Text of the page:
Meanwhile, Strategy 3.8.6 ensures digitalisation of financial services. The proposed Digital Commerce Policy 2018 comes up with the aim to ensure more digital financial inclusion through new technologies.
However, concerns have arisen regarding taxation on e-commerce through disruptive technologies due to some policy gaps.
One of the prime concerns is the imposition of value-added tax (VAT). Many new and small enterprise entrepreneurs who are using disruptive technologies to buy and sell products will suffer because this would amount to double taxation on them, as VAT is already deducted while adding value to the product in production level.
Although e-commerce ensured the full operation of economic activities ensuring social distancing during the Covid-19 pandemic, this sector was left out of the government's stimulus package worth Tk20,000 crore that was granted to cottage, micro, small and medium enterprises.
Although this industry is worth Tk8,000 crore and engages about 1.25 lakh people – contributing around 2% to the country's gross domestic product currently – it is still considered an informal sector.
However, many of the e-commerce businesses provide a 0.6% tax on their overall turnover and 5% as VAT. The food related e-commerce business needs to pay 15% VAT. (The Daily Star, 14 May 2020). Therefore, this sector deserves a tax exemption for a couple of years considering its importance for inspiring new entrepreneurs, creating new jobs and providing swift services to consumers.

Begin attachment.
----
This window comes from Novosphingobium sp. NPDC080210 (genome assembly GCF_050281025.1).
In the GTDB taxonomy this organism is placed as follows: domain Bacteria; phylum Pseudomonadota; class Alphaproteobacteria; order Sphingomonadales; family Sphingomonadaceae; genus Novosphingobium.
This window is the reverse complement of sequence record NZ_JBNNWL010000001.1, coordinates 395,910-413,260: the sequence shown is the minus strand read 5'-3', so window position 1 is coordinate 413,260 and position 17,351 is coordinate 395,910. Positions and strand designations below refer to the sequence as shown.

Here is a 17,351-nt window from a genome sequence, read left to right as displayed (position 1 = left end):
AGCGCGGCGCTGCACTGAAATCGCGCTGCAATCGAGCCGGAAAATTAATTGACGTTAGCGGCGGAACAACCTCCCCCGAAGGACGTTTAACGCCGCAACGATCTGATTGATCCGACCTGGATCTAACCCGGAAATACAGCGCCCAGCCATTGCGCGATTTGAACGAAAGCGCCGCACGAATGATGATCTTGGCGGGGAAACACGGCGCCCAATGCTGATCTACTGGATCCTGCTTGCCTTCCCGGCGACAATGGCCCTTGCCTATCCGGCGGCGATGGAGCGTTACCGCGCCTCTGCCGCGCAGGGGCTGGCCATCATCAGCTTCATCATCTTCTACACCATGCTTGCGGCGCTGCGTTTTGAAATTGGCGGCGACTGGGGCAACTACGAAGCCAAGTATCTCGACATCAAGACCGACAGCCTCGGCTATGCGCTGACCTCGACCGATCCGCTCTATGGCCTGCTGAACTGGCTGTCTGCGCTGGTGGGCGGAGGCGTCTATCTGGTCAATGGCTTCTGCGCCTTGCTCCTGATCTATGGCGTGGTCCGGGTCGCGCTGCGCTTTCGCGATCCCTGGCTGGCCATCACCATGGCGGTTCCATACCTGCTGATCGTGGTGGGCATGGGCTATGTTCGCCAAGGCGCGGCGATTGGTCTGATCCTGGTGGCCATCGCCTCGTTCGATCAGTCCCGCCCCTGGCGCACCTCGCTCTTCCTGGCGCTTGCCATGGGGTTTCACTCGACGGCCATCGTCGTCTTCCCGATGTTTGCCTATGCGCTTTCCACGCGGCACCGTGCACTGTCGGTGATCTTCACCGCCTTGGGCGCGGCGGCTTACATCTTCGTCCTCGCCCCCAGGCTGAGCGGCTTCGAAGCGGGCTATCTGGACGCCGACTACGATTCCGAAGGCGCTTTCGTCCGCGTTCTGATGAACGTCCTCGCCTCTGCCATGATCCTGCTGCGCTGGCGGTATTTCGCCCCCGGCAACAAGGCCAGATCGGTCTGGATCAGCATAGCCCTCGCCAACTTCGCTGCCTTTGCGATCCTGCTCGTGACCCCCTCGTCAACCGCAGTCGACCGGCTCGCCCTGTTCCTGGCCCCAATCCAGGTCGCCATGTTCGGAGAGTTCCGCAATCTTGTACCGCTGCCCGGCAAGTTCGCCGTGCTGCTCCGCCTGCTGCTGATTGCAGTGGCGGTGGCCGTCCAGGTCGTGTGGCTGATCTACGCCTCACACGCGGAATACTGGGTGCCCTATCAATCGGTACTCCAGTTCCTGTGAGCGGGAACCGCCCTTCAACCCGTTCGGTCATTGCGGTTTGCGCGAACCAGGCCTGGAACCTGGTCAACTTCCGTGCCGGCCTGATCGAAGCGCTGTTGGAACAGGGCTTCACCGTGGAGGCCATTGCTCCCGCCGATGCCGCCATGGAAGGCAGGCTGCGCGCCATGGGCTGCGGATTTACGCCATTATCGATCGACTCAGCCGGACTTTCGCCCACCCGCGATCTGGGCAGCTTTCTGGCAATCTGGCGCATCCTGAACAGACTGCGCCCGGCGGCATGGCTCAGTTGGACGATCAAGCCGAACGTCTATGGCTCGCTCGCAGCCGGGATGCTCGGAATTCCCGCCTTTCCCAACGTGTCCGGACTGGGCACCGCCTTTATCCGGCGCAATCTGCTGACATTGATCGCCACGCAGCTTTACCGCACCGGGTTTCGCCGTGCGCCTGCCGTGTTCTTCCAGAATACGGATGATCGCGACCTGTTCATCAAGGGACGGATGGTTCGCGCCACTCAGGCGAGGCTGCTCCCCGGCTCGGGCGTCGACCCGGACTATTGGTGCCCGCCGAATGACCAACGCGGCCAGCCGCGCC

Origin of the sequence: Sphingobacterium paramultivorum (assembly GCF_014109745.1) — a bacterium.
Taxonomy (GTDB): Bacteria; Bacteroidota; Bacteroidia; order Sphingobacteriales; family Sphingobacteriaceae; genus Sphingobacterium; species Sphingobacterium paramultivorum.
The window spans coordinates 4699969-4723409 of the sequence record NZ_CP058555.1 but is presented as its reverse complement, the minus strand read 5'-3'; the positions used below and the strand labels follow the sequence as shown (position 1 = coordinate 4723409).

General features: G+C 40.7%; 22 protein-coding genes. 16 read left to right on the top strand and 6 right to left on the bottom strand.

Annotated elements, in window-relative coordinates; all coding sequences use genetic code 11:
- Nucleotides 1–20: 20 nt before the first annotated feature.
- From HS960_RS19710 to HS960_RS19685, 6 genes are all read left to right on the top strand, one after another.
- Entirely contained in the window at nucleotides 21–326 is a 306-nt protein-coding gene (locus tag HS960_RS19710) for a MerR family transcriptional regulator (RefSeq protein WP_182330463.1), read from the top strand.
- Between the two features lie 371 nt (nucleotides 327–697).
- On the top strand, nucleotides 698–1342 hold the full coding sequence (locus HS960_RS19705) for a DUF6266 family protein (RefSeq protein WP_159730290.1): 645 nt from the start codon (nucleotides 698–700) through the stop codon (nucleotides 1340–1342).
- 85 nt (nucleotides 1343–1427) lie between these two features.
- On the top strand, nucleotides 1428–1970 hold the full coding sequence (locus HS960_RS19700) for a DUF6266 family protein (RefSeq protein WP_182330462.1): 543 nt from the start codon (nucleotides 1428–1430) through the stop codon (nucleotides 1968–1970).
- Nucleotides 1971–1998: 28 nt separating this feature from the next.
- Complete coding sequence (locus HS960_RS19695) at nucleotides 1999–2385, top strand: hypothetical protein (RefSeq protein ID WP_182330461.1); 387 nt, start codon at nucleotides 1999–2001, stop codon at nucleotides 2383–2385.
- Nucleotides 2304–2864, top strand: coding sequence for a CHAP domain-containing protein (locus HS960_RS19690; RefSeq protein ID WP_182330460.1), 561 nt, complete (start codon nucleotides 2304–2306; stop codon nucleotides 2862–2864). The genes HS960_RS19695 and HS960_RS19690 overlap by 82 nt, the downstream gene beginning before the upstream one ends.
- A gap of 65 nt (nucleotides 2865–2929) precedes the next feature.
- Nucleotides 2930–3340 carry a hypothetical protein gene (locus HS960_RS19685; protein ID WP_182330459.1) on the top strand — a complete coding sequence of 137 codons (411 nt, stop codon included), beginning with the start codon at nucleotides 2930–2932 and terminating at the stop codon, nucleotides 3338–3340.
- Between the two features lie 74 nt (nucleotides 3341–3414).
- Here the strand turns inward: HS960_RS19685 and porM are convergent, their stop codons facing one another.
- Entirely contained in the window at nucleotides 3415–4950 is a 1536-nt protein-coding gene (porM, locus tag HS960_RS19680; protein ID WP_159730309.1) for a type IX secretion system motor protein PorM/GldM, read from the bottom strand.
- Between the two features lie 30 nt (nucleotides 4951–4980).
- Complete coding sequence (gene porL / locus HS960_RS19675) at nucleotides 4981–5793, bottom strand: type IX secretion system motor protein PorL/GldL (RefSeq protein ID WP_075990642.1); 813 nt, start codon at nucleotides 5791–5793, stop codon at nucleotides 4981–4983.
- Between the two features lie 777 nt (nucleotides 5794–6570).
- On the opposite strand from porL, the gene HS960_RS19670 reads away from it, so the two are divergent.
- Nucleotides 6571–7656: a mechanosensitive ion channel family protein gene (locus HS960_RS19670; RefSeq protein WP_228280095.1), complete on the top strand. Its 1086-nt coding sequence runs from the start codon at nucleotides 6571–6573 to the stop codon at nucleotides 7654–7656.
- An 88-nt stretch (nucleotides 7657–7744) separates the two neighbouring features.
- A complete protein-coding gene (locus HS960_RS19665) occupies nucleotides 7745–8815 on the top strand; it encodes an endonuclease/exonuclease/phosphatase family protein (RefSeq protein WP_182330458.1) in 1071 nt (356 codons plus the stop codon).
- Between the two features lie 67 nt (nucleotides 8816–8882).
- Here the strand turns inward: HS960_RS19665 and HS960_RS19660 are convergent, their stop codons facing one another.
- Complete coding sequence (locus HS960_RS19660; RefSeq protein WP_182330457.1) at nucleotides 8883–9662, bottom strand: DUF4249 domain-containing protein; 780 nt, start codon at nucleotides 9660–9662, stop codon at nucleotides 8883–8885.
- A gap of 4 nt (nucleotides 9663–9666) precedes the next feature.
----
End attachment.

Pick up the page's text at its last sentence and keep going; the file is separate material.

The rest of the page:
Giant platform owners like Facebook, Amazon, Apple, Netflix, and Google are registered in other countries in which Bangladesh does not have territorial jurisdiction. This creates complexity to impose taxes upon digital marketing run on these platforms. The absence of a single international treaty in this regard has left the country without an effective remedy to impose taxes.
Sometimes the digital transactions through these disruptive technologies might go wrong and user data might be needed to investigate the possible digital forgery or fraud. Or, sometimes consumers' rights might be denied on e-commerce platforms operated by foreign companies.
That is why Bangladesh needs a Mutual Legal Assistance Treaty (MLAT) to be done with many countries – in order to deal with trade disputes in online platforms. The liability of the intermediaries, like platform owners, should also be outlined in the MLAT.
Therefore, the proposed Digital Commerce Policy 2018 should reflect all the above-mentioned issues in order to boost disruptive technology based digital financial transactions.
However, the Digital Commerce Policy lacks some important definitions, including of: disruptive technology, intermediary, blockchain, big data, machine learning, Internet of Things, electronic fraud, electronic scam, etc. These definitions need to be updated in the policy because the absence of an important definition creates complexity in adjudicating a financial dispute.
The Digital Commerce Policy should also maintain compliance and harmony with other ICT-related laws – such as the National ICT Policy 2018, National Cyber Strategy 2014, ICT Act 2006, and the Digital Security Act 2018 – in the context of disruptive technologies. This way, we can ensure the rights use of disruptive technologies in order to boost the digital economy in Bangladesh.
The author is senior lecturer at School of Law of Brac University